Whale Watching: Hindsight is 2020

On land, the human world was one of panic and unease in 2020. But deep at sea and gliding on the water’s surface, life continued for the fascinating giants we call whales, or cetaceans; calmly unaware of the word “Corona”. 

Internationally, whales of different species were spotted with awe, named and celebrated last year. However, humans need to tackle climate change quickly to protect these complex, socially-intelligent animals in the future, as increasing data suggests whales are in danger due to rising global temperatures. 

When action is taken to protect and encourage conditions favourable to wildlife, the environment thrives. In hindsight, did whales prove this in 2020?

The Big Apple Hosts a Giant  

A giant surfaced from the Hudson River on 7 December 2020, thrilling New Yorkers and whale-watchers who caught a glimpse of the colossal humpback whale on his holidays. 

Thought to be attracted by cleaner waters and an abundance of his favourite Atlantic Menhaden fish, this huge tourist swam around famous sites like the Statue of Liberty, as New York’s latest celebrity. 

The US Atlantic coastline that runs past New York is a migration pathway for these whales. This particular humpback whale was identified as a familiar friend called NYC0089, having been sited first in 2018 near Jones Beach, around the coast from NYC.

Initiatives, such as the Marine Mammal Protection Act, were passed in the US to protect whales in the 1970s. These acts paved the way for a more conducive habitat, including improved water quality and more food, to support these magnificent animals. It seems these attempts to protect the whales are working; in recent years a rising number of humpbacks continue to be spotted in NYC waters! 

South Georgia: from whaling to whale-friendly

The mountainous island of South Georgia, found in the south Atlantic ocean, was notorious in the early 20th century for commercial whaling. The island whalers became known for using explosive harpoons, slaughtering whales for oil to make nitroglycerine and cosmetics like soap. 

This occurred on a large scale: just under 180,000 whales were killed commercially at South Georgia between 1904 and 1965. Whaling there was banned in the 1960s, to protect the dwindling numbers of whales of a variety of species. 

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Abandoned ship at Grytviken, South Georgia by Graham Meyer on Unsplash

Last November, around five decades after the ban, the Journal of Endangered Species Research reported a return of the endangered Antarctic blue whale to the island waters. 2020 marked a decade which saw 41 different blues identified near South Georgia, a big number considering how many were killed in this area. 

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Penguins of South Georgia and the Sandwich Island by Photo by Paul Carroll on Unsplash

A second report last November also delighted conservationists: humpback whales have been making a resurgence in South Georgia too, since 2013. 

Although it has taken this tiny biodiverse island years to recover from the human activity that killed so many animals, it is slowly reclaiming its wildlife. Populations of penguins, seals, humpback, blue and hopefully southern right whales continue to try and re-habitat the island and its waters.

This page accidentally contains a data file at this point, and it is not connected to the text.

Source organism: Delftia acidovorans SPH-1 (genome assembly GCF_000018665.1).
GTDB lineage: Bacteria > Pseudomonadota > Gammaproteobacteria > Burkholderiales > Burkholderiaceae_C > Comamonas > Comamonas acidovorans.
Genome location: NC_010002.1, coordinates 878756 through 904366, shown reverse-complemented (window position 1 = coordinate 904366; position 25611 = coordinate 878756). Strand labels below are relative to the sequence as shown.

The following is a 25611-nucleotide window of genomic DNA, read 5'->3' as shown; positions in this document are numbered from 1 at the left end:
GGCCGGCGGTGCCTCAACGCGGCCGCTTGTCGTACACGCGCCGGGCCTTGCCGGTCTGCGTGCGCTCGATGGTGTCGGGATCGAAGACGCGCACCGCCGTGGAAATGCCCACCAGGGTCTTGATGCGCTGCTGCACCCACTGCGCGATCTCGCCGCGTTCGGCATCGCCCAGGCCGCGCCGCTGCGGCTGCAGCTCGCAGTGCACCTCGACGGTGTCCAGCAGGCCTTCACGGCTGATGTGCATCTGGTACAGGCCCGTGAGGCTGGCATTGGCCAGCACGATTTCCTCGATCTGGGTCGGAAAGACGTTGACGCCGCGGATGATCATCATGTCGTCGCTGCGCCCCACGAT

The protective laws of the 1960s proved in 2020’s findings that even the most critically endangered species can make a comeback if detrimental human activity is limited.

Irish waters; a sanctuary for cetaceans

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Whale spotted at the Great Blasket Island, Ireland, Photo by Igor Francetic on Unsplash

In June 1991 all waters within the Irish exclusive fishery limit, a 200 mile stretch from the irish coastline, were declared a sanctuary for whales and dolphins by the Irish government. This law, in addition to the Wildlife Act (1976) recognised Irish waters as very important habitats for these animals.

This ensures all whales and dolphins alongside their resting/breeding areas in Irish waters, are protected by law – leading to lots of Irish whale sightings last year! 

July 2020 saw Irish waters welcome its 100th humpback whale, spotted near the Blasket Islands in County Kerry. Amazing!

In August a northern fin whale was seen in Donegal Bay, unusual in these north-west waters. The south Irish coast boasts important waters for recording fin whales, but the north-west region was yet to glimpse one of these enormous mammals. 

Fin whales are the second largest animals on earth, the largest being the blue whale. These whopper whales populate most of the world’s oceans, except the ice-covered parts of the arctic. 

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Co. Donegal Photo by Chris Marquardt on Unsplash

The weirdest thing about whales

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Photo by guille pozzi on Unsplash Maui, United States Mother & Calf

The weirdest thing I found out about cetaceans, is that all whales are thought to have evolved from hooved, land-walking mammals, like a small deer about 50 million years ago. Crazy!

It’s hard to imagine that in relatively little time human whaling could have wiped some species out forever. These highly evolved, communal creatures swim happily when their habitats are protected by humans, a feat we need to consistently work towards for other wildlife, endangered or otherwise, in the future. 

Emma Monaghan
Emma Monaghan

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